The mere fact that these students were eventually accountable to a larger audience or the general community served to maintain student engagement and transfer of knowledge/skill.   This was taken to a whole other level with case of “Geometry Students Angle into Architecture Through Project Learning” because the element of competition was involved.  Geometry students waited anxiously at the architects’ final meeting to learn which team had developed the best design for a school.  Students valued the win; students valued the feedback.  This caused students to be vested, and effective apply what they were learning in geometry class to their project.  Sometimes engagement is achieved when the connection is closer to home.  In the case of “More Fun Than a Barrel of…Worms?!” first grade students selected to work on a PBL project exploring cystic fibrosis because it was a disease affecting one of their classmates.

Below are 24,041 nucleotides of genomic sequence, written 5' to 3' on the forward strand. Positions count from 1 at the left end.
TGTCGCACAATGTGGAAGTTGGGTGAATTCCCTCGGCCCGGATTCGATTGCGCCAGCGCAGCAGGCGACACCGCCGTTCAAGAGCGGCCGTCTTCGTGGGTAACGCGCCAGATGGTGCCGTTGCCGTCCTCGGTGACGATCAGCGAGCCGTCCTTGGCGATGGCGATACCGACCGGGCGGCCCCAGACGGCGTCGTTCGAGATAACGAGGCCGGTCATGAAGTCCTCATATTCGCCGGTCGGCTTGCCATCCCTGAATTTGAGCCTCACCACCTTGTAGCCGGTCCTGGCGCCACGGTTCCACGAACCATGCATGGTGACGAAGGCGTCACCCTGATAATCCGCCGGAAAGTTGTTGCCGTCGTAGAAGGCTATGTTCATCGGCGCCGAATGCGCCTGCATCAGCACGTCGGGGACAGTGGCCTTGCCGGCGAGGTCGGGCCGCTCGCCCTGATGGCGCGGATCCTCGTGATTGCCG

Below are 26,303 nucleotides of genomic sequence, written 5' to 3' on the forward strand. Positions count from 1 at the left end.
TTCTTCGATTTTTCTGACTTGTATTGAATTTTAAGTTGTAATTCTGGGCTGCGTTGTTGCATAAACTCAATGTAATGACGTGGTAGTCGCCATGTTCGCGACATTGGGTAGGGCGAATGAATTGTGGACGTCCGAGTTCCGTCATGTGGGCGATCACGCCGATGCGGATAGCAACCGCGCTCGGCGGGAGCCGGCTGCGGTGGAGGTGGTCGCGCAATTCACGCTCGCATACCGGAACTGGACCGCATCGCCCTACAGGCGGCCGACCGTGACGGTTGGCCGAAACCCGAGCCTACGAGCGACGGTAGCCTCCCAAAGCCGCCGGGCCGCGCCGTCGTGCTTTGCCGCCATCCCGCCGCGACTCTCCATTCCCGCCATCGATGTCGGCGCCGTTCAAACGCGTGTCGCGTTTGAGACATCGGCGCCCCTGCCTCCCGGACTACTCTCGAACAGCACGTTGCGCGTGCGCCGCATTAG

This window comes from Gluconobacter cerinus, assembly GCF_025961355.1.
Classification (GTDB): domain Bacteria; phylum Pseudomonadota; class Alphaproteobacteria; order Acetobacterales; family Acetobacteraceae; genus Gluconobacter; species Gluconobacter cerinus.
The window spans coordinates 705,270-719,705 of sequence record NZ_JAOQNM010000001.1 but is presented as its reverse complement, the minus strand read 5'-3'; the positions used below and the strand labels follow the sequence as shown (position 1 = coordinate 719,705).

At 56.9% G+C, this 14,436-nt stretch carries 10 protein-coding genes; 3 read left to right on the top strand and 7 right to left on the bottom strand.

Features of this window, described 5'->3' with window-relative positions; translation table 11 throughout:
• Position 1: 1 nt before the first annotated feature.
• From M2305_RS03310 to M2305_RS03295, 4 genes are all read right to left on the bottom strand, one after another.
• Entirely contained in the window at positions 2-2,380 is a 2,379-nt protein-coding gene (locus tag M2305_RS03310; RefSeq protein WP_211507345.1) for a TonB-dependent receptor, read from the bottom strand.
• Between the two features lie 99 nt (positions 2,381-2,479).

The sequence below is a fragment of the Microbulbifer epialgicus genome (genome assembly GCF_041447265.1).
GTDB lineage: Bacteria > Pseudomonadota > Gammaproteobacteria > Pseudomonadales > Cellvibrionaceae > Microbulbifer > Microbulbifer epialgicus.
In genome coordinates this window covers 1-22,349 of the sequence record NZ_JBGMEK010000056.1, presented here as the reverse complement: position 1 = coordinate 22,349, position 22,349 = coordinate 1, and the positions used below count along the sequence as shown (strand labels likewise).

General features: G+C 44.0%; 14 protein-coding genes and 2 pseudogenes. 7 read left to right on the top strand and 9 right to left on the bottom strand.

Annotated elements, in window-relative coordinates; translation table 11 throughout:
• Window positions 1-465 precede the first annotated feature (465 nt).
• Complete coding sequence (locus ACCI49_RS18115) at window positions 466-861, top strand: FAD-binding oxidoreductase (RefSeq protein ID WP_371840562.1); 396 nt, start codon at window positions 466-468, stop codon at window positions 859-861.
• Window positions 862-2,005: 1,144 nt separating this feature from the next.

I am a bit embarrassed to admit that I had never heard of the Journey North data-bank used by “March of the Monarchs: Students Follow the Butterflies’ Migration” example.  (http://www.learner.org/jnorth/about) Not only do students follow live butterfly migration, but they also add their own personal observations.  This free technology enhances student learning by allowing the learning to contribute to real-world data and transforms the experience for the student because now s/he is making an authentic contribution to their community.  Also available through the Journey North data bank is live satellite coverage so students can incorporate geography along with the science.  All three example cases incorporated various mainstream technology such as web-based research, digital presentations, spreadsheets, and word processing to facilitate organizing notes, preparing presentation, and recording research.  I think as students use the ever-expanding technological resources to represent their learning, the quality of their work increases.